Environment minister Barbara Creecy surprised at her mining role

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Environment minister Barbara Creecy surprised at her mining role

Post by Lisbeth » Wed Oct 02, 2019 2:24 pm

By Ed Stoddard• 2 October 2019

Barbara Creecy was surprised to find out that many of the mining appeals she hears are from companies that have had their mining rights rejected by the Department of Mineral Resources and Energy on environmental grounds. That at least suggests that oversight mechanisms are working.

Barbara Creecy, who became environment minister in May, expected that in the mining space she might spend a lot of her time dealing with conservationists opposed to the issuing of mining permits. She was in for a surprise.

“What comes to me are the appeals,” she told Business Maverick on the sidelines of the 10th annual Oppenheimer Research Conference in Midrand, which is focused on conservation.

Some quick background is in order here – the Department of Mineral Resources and Energy (DMRE) issues mining permits after various regulations have been followed by an applicant, including environmental impact assessments, known as EIAs. If someone is not happy with that decision, they can appeal to Creecy’s department.

“What’s interesting is that I deal a lot with appeals from mining houses that have been refused rights by DMRE. Often they have been refused because DMRE has concerns regarding the EIA. It’s quite interesting being the appeal authority, because when I came in my assumption was that all appeals were from people who did not want mining licences issued.”

There are also appeals of course from groups opposed to mining on various grounds. These include communities, heritage authorities and conservationists. But the mix of appeals was much wider than she anticipated.

“If everyone’s unhappy, the system’s working,” she said with a laugh. It certainly does suggest that the oversight mechanisms appear to be working, through Creecy did not disclose any details about specific cases.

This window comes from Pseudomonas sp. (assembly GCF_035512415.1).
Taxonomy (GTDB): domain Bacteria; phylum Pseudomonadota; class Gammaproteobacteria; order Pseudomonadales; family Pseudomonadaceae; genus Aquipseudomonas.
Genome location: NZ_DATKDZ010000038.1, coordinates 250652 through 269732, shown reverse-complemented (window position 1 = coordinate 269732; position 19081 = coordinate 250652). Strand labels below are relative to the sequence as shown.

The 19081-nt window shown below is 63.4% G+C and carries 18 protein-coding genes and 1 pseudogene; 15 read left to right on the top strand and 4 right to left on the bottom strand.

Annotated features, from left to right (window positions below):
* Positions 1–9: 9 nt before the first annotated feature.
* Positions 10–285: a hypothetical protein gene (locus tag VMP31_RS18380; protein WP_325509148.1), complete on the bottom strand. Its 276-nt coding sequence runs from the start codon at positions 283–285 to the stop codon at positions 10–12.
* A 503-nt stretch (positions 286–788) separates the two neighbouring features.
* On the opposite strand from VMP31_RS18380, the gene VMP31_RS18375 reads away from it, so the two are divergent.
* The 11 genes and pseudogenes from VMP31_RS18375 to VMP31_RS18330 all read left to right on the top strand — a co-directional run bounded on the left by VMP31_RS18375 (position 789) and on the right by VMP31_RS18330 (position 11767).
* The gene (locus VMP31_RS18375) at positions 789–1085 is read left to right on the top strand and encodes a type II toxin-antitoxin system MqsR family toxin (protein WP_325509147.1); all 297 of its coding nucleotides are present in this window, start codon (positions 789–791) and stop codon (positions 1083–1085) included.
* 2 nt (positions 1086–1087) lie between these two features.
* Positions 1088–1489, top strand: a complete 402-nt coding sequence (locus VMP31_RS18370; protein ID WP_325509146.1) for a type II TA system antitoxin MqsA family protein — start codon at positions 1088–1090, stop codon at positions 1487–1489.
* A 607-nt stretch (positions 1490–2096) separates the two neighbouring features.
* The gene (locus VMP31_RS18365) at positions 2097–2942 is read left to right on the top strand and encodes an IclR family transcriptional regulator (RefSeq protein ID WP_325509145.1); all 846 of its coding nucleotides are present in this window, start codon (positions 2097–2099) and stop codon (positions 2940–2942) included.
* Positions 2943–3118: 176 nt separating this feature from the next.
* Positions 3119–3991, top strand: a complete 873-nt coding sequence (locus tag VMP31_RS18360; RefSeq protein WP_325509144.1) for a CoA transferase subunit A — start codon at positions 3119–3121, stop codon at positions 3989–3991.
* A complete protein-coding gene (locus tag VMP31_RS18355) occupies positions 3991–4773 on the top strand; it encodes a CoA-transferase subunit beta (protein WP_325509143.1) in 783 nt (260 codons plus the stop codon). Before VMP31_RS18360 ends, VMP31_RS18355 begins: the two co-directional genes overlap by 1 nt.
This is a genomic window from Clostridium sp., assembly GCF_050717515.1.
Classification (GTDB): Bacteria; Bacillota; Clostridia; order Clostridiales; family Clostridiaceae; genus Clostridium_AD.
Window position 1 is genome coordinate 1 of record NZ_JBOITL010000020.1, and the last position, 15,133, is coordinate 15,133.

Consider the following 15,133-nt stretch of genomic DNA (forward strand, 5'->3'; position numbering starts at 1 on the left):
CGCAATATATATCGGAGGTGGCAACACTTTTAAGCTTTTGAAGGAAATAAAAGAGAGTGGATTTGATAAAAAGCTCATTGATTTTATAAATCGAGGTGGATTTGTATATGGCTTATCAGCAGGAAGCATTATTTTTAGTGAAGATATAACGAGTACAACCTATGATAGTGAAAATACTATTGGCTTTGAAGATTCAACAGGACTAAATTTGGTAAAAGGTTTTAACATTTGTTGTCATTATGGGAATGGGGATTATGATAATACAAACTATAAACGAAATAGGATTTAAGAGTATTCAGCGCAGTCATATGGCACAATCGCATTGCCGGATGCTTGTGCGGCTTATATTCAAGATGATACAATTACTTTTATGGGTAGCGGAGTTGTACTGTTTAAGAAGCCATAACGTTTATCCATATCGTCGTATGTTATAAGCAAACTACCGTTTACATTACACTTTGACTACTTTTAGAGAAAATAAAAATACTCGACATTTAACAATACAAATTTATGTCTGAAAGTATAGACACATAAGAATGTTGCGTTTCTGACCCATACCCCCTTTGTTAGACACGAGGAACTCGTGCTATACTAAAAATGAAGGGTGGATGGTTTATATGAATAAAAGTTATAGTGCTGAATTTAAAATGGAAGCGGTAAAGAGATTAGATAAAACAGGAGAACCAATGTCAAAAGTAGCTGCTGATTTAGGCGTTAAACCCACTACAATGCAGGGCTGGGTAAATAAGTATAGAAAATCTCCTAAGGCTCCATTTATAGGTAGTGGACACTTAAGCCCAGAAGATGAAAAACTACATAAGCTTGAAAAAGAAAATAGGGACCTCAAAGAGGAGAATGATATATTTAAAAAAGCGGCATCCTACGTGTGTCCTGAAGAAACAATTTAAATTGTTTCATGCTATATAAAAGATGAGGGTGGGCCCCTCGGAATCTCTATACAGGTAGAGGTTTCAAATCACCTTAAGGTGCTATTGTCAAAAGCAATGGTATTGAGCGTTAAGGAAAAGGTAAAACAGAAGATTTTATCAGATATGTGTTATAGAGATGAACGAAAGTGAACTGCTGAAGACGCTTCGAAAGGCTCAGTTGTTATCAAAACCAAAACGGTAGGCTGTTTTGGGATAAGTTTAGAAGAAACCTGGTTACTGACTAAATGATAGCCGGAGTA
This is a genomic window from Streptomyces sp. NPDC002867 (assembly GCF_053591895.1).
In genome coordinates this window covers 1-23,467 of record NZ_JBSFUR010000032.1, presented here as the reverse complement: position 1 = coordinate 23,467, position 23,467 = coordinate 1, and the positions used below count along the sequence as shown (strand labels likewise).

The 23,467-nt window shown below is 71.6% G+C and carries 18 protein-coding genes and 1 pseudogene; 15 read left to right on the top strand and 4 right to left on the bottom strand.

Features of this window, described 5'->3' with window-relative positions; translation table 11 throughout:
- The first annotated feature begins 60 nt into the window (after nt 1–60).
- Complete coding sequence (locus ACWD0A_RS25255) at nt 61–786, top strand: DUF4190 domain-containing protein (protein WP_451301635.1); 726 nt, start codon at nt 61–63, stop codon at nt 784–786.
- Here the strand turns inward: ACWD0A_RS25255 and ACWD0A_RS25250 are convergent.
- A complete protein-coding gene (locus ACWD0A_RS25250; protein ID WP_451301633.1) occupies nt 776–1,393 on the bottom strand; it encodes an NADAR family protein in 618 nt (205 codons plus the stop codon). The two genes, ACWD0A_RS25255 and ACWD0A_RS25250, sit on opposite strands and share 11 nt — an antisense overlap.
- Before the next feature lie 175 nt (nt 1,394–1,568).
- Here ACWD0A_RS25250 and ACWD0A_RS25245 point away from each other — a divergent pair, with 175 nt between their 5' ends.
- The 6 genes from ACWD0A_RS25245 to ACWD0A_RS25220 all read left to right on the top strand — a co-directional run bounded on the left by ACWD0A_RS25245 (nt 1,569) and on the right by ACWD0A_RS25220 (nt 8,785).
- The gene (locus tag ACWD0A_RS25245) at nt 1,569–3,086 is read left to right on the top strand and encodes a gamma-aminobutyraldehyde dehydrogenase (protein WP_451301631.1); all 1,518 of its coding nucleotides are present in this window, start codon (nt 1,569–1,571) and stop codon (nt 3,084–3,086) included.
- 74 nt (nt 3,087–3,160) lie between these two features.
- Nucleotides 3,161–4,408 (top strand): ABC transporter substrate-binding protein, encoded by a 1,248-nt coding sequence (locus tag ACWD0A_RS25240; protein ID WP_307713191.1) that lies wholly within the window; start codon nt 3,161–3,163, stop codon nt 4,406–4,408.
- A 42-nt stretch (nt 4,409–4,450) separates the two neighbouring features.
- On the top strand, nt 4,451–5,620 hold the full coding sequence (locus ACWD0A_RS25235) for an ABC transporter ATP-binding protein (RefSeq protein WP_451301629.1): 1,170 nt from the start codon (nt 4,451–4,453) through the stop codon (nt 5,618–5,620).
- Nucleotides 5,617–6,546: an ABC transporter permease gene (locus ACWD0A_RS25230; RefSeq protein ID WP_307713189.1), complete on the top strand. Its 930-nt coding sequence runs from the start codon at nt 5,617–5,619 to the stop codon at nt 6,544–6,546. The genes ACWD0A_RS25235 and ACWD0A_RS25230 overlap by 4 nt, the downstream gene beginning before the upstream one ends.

Asked if she believed, as environment minister, that any more coal mining permits should be issued given the concerns about the links between fossil fuel usage and climate change, Creecy was frank.

She admitted that in the case of a developing economy such as South Africa’s, the transition to a low-carbon economy is not going to take place as fast as many environmentalists would like.

“It’s very important that we understand that mining contributes 7.5% to our GDP and 30% to our foreign exchange earnings and we have a balance of payments deficit. When we look at that trajectory to a low carbon economy we have to be absolutely clear that that process has to happen in a responsible manner and it can’t be an overnight process,” she said.

A former MEC of finance for Gauteng, Creecy understands the long-term consequences of a worsening balance of payments deficit. The worst-case-scenario can include a complete blowout of the rand and the IMF bailout that many commentators have warned may be looming. That would also push conservation issues far down the public agenda.

On the wildlife front, Creecy said it was vital for the African nations that are the custodians of the world’s last great megafauna populations, to derive benefit from that wildlife. At the recent triennial CITES conference on the global trade in endangered species, a proposal led by Botswana and Zimbabwe to loosen the ban on the ivory trade was shot down. This led Zimbabwe to say it was considering withdrawing from CITES altogether.